NACSO connects the communities and organisations that manage and conserve Namibia’s natural resources
Pride in lions: pride in reducing human wildlife conflict
Undeniably cute – indisputably dangerous. Namibia’s lion dilemma is felt most keenly in the north-east Zambezi Region, sandwiched between Botswana, Angola and Zambia. As a result of cattle losses several years ago, the Nkasa Rupara pride of lions was reduced from 15 to 3 by culling. But thanks to efforts by the Kwando Carnivore Project to reduce conflict between farmers and lions, not only have stock losses become negligible, but lion prides are recovering. The Nkasa Rupara Pride’s newest member was photographed by lodge owner Simone Micheletti.
Last week the NACSO site reported on the National Conference on Human-Wildlife Conflict Management hosted by the Ministry of Environment and Tourism on 2 & 3 March. Lise Hanssen, who leads the Kwando Carnivore Project reported on lion movements between the Mudumu and Nkasa Rupara National Parks in Zambezi Region. The Project has just released its March 2017 Report for the Mudumu South Complex, with lion statistics for the area, and full details of the project’s work with farmers to reduce conflict while safeguarding lions.
The complex is made up of national parks, communal conservancies and community forests and lies at the heart of the Kavango Zambezi Conservation Area, KAZA, and within the Kwando Wildlife Dispersal Area, one of six designated as vital for wildlife connectivity within KAZA.
If KAZA is to succeed in its vision to create a world-class tourism destination based upon conservation, then farmers have to find ways to live with lions. That’s where the Kwando Carnivore Project came in during 2014, with funding from the Big Cat Initiative, Panthera and the Millenium Challenge Account in partnership with NACSO member IRDNC. The project started building lion-proof kraals with the intention of dramatically cutting losses of cattle.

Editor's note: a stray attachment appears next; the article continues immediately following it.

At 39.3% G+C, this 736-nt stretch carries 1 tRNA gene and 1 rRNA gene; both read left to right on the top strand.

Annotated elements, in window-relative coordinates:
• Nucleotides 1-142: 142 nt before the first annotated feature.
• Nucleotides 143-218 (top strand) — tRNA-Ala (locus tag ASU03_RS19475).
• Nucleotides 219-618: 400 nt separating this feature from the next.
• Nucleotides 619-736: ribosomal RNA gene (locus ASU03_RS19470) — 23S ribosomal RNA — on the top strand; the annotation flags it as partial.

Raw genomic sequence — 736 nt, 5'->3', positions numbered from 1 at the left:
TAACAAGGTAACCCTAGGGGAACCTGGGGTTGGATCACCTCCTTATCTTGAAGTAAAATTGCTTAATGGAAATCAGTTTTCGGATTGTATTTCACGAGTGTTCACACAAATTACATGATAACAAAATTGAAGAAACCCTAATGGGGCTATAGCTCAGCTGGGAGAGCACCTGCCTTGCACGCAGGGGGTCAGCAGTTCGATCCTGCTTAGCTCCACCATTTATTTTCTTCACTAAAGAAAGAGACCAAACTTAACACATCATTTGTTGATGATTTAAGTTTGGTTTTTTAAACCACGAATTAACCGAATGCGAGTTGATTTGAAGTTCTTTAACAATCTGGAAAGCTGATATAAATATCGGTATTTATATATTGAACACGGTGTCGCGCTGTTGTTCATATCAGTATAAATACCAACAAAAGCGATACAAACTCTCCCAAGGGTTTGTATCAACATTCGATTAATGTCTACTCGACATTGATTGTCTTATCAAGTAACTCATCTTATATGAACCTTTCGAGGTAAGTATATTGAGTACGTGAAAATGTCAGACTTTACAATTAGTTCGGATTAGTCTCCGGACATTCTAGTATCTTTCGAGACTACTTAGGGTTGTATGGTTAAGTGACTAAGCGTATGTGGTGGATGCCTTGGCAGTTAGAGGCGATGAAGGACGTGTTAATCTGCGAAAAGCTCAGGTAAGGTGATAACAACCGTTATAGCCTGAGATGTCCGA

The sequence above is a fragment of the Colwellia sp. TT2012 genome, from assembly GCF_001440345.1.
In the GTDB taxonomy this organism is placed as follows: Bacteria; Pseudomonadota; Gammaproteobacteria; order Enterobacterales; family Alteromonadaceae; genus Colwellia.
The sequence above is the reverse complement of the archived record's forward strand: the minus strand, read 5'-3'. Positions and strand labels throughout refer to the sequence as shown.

Lise Hanssen’s report to the MET conference on HWC management showed that two desirable outcomes have been met: cattle losses dropped to almost zero, and lion populations increased due to the lack of retaliation killing by farmers. Lions that may have been tempted by cattle left out at night were deterred by the kraals, and moved safely between the parks causing minimal disturbance.
The Project is now providing mobile bomas to protect cattle at night, with the further benefit of fertilizing fields by concentrating cattle in one area for a short period of time.
The scientific, but highly readable report, available here on the NACSO site, has many encouraging statistics. During 2016, three young adult male lions from the Mudumu Pride crossed the Kwando River into Luiana National Park in Angola, and a further three moved into that park from Horseshoe, in Bwabwata National Park, Namibia. This pride has successfully raised a third litter of cubs since 2010, and 14 Horseshoe lions have dispersed throughout the Mudumu area, and within KAZA.
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